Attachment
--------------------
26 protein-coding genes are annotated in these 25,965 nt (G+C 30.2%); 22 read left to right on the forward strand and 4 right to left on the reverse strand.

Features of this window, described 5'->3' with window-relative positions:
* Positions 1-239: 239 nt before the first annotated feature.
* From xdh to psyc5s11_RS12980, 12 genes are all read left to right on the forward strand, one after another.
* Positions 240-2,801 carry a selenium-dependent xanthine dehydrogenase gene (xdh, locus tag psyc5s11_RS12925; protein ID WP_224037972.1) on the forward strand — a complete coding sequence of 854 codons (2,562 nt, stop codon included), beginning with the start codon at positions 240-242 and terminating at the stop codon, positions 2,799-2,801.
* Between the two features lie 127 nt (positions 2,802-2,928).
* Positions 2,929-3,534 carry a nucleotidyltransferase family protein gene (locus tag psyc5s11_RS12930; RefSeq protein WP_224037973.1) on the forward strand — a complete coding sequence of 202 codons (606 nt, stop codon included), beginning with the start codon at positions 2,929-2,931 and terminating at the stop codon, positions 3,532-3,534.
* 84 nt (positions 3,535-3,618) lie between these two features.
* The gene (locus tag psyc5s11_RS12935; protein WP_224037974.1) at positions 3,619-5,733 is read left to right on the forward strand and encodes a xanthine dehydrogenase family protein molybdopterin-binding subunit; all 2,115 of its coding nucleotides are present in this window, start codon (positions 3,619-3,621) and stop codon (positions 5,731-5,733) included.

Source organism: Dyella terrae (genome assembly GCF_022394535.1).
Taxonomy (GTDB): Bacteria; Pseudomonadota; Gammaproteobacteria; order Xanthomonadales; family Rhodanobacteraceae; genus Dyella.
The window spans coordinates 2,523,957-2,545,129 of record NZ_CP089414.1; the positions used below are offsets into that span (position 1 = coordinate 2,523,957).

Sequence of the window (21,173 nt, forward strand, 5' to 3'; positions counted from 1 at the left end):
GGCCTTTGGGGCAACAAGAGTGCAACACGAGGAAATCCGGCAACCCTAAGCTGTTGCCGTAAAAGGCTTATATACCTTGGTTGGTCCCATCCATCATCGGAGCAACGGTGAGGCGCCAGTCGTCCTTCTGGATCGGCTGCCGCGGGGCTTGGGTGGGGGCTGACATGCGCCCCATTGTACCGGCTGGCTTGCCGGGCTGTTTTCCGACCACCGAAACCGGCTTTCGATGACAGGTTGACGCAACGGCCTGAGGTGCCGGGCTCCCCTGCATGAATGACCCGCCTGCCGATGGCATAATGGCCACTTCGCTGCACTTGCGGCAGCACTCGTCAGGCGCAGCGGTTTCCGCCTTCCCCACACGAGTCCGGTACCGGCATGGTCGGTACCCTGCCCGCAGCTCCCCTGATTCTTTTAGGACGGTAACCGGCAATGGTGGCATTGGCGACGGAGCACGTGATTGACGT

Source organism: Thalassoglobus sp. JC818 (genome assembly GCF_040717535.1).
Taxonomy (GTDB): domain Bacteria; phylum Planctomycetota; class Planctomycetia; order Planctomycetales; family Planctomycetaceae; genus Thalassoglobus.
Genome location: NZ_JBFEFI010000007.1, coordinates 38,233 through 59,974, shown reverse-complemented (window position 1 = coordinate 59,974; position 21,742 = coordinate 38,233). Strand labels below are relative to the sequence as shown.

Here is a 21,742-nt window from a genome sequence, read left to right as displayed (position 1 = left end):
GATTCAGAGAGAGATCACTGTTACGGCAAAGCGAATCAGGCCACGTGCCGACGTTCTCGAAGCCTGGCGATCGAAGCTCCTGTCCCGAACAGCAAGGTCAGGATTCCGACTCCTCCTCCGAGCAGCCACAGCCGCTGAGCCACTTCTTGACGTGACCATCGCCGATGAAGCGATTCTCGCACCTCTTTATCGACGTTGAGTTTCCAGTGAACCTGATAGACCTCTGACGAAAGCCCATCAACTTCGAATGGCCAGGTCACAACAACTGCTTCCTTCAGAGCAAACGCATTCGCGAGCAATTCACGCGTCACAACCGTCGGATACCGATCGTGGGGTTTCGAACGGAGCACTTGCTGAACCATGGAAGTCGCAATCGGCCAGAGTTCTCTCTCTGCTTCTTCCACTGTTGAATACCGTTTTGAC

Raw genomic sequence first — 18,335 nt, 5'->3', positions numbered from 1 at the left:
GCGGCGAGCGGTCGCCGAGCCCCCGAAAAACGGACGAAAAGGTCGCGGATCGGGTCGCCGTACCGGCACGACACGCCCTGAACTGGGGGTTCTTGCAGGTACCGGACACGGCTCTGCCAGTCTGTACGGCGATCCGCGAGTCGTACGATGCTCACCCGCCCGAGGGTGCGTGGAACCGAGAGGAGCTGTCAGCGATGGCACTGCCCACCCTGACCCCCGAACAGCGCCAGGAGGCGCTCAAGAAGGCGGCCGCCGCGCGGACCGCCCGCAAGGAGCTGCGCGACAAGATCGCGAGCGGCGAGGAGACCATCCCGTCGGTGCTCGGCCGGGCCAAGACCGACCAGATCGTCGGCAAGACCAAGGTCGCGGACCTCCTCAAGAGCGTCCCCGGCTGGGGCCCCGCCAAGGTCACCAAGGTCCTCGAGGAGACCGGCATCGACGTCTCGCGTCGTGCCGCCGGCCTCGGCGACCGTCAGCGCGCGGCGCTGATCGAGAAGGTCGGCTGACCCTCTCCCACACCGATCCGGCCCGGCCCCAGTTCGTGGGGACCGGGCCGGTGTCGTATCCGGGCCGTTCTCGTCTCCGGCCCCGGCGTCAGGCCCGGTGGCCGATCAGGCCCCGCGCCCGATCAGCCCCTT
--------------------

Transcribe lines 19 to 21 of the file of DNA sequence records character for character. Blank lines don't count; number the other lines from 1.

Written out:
GATTCAGAGAGAGATCACTGTTACGGCAAAGCGAATCAGGCCACGTGCCGACGTTCTCGAAGCCTGGCGATCGAAGCTCCTGTCCCGAACAGCAAGGTCAGGATTCCGACTCCTCCTCCGAGCAGCCACAGCCGCTGAGCCACTTCTTGACGTGACCATCGCCGATGAAGCGATTCTCGCACCTCTTTATCGACGTTGAGTTTCCAGTGAACCTGATAGACCTCTGACGAAAGCCCATCAACTTCGAATGGCCAGGTCACAACAACTGCTTCCTTCAGAGCAAACGCATTCGCGAGCAATTCACGCGTCACAACCGTCGGATACCGATCGTGGGGTTTCGAACGGAGCACTTGCTGAACCATGGAAGTCGCAATCGGCCAGAGTTCTCTCTCTGCTTCTTCCACTGTTGAATACCGTTTTGAC

Raw genomic sequence first — 18,335 nt, 5'->3', positions numbered from 1 at the left:
GCGGCGAGCGGTCGCCGAGCCCCCGAAAAACGGACGAAAAGGTCGCGGATCGGGTCGCCGTACCGGCACGACACGCCCTGAACTGGGGGTTCTTGCAGGTACCGGACACGGCTCTGCCAGTCTGTACGGCGATCCGCGAGTCGTACGATGCTCACCCGCCCGAGGGTGCGTGGAACCGAGAGGAGCTGTCAGCGATGGCACTGCCCACCCTGACCCCCGAACAGCGCCAGGAGGCGCTCAAGAAGGCGGCCGCCGCGCGGACCGCCCGCAAGGAGCTGCGCGACAAGATCGCGAGCGGCGAGGAGACCATCCCGTCGGTGCTCGGCCGGGCCAAGACCGACCAGATCGTCGGCAAGACCAAGGTCGCGGACCTCCTCAAGAGCGTCCCCGGCTGGGGCCCCGCCAAGGTCACCAAGGTCCTCGAGGAGACCGGCATCGACGTCTCGCGTCGTGCCGCCGGCCTCGGCGACCGTCAGCGCGCGGCGCTGATCGAGAAGGTCGGCTGACCCTCTCCCACACCGATCCGGCCCGGCCCCAGTTCGTGGGGACCGGGCCGGTGTCGTATCCGGGCCGTTCTCGTCTCCGGCCCCGGCGTCAGGCCCGGTGGCCGATCAGGCCCCGCGCCCGATCAGCCCCTT